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Financial Aid Night provides help to parents, college-bound students

By Staff | Jan 30, 2009

Cape Coral High School’s auditorium was full Thursday night with dozens of students and parents for the West Zone’s Financial Aid Night. Led by financial aid experts, the evening broke down the process of obtaining aid for college.
Cindy Lewis, director of Financial Aid for Edison State College, gave a step-by-step explanation of how to receive scholarships and loans, and how to fill out the Free Application For Federal Student Aid without mistakes.
“We try to have the financial aid system work in your favor so you will contribute the same regardless of the college,” said Lewis. “It is a hot time of the year so you need to find out what the guidance office has.”
Overall, there are four types of financial aid available for students: scholarships, grants, loans and student employment.
Lewis explained that most colleges will try to give students as much “gift money” as possible before they supplement with other sources, such as loans that need to be paid back after college.
Student aid sources also come from different areas including the federal government — the largest of providers — individual states, private sources, civic organizations and sometimes employers.
Recent reports across the country insist that financial aid is drying up. But, according to Lewis, only the private loan market is having trouble.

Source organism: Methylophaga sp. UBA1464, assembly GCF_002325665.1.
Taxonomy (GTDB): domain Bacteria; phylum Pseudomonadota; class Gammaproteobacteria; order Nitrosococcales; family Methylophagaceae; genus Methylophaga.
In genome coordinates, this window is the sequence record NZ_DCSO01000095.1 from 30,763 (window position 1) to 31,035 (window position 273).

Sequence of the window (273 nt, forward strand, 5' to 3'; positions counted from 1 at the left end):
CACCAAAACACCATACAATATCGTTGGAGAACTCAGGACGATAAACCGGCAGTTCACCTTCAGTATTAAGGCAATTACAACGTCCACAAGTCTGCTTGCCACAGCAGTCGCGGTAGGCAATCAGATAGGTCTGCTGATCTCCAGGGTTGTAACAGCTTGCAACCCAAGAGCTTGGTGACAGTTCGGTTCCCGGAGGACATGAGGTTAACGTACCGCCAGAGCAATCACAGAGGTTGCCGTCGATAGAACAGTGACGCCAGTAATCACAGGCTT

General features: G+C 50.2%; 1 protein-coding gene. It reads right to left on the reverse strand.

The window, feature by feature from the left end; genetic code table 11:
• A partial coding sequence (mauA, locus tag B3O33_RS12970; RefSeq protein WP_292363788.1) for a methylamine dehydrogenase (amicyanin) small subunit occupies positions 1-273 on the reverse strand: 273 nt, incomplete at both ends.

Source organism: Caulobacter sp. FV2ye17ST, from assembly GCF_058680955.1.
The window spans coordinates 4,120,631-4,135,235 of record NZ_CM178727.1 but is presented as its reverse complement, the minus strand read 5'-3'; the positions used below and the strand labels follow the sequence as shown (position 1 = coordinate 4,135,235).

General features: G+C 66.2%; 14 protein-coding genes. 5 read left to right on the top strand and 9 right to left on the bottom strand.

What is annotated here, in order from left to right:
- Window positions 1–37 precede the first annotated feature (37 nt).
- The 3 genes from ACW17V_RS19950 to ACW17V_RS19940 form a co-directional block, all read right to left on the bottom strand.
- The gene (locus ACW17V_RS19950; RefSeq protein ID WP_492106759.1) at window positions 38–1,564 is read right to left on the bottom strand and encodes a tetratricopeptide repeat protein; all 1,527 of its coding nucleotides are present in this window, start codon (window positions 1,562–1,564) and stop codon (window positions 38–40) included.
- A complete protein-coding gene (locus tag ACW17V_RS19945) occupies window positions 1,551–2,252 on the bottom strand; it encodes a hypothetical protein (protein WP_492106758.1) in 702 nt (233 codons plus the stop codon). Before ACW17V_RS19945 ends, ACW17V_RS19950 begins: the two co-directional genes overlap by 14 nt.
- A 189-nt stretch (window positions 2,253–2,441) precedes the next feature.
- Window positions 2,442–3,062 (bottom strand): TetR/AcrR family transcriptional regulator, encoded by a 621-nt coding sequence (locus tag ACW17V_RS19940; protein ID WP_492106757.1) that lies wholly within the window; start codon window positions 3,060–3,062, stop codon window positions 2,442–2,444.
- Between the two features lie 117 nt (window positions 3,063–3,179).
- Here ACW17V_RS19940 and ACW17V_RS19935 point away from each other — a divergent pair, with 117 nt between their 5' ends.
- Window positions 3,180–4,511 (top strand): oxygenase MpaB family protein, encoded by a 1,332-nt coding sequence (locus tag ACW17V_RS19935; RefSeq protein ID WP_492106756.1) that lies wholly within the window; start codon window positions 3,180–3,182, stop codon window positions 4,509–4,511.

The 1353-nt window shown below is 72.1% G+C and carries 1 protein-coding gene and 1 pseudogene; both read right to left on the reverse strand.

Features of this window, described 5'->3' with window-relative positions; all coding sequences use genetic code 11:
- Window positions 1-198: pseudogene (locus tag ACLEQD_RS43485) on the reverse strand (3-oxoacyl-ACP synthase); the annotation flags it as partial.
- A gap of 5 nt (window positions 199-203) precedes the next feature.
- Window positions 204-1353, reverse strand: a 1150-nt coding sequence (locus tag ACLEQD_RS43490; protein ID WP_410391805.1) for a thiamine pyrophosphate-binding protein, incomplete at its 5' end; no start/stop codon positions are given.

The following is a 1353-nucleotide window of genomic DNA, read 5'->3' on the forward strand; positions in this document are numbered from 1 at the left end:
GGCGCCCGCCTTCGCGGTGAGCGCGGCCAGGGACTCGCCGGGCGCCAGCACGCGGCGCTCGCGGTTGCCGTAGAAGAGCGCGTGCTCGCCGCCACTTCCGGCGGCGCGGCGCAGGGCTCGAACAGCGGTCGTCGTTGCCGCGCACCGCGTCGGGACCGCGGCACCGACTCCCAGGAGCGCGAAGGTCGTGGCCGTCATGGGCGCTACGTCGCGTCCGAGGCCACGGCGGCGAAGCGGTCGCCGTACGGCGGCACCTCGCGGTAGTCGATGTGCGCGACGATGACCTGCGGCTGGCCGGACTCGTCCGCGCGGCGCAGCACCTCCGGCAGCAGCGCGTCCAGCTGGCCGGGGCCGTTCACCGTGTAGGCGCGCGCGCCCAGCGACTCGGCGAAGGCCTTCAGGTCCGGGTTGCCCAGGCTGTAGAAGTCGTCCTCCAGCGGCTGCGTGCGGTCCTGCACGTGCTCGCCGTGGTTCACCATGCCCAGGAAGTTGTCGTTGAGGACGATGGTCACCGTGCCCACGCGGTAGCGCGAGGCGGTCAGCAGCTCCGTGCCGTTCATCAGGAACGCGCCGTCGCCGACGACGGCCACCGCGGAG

The federal government has not decreased the amount of aid provided to students, but private loans owned by banks or other institutions have become scarce in the market. As a result, those gaps will have to be filled with grants, loans or scholarships.
“Most often, if you look at high cost institutions, they sometimes fill that gap with private loans and they are becoming scarce,” said Lewis.
Because many private loans are disappearing, Lewis said more parents will be interested in PLUS Loans, or a federal loan that will fill any remaining balances.
Many students also depend on the Florida Bright Futures scholarships, which has three divisions — Academic, Medallion and the Vocational Gold Seal. Each covers a large portion of tuition at a Florida college or university, yet one difference this year is that spending money for students under the Academic division fell from $600 to $375.
The single greatest source of financial aid is received through the FAFSA which is available on Jan. 1 of each new year. Furthermore, many other scholarship and aid programs use this document to determine eligibility.
Years ago the FAFSA was a packet that parents filled out and mailed in. Today, Lewis said, the paper FAFSA is obsolete. Electronic versions of the application allow parents to check for errors, submit the application quicker and check their status instantly online.
Some of the parents and students who attended Financial Aid Nights said they had already filled out the FAFSA and are working on their aid packages.
Dale Iverson, a senior at Cape Coral High, said he completed his FAFSA in 20 minutes at home over the weekend. He attended Financial Aid Nights to make sure he did not forget anything on the application.
Iverson said Lewis explained everything he needed to know.
“It wasn’t very challenging,” he said.
The Lee County School District organized Financial Aid Nights in each of the district’s three zones. Lehigh Senior High in the East Zone and South Fort Myers High in the South Zone hosted their Financial Aid Nights earlier this month.
To fill out a FAFSA, visit: www.fafsa.ed.gov.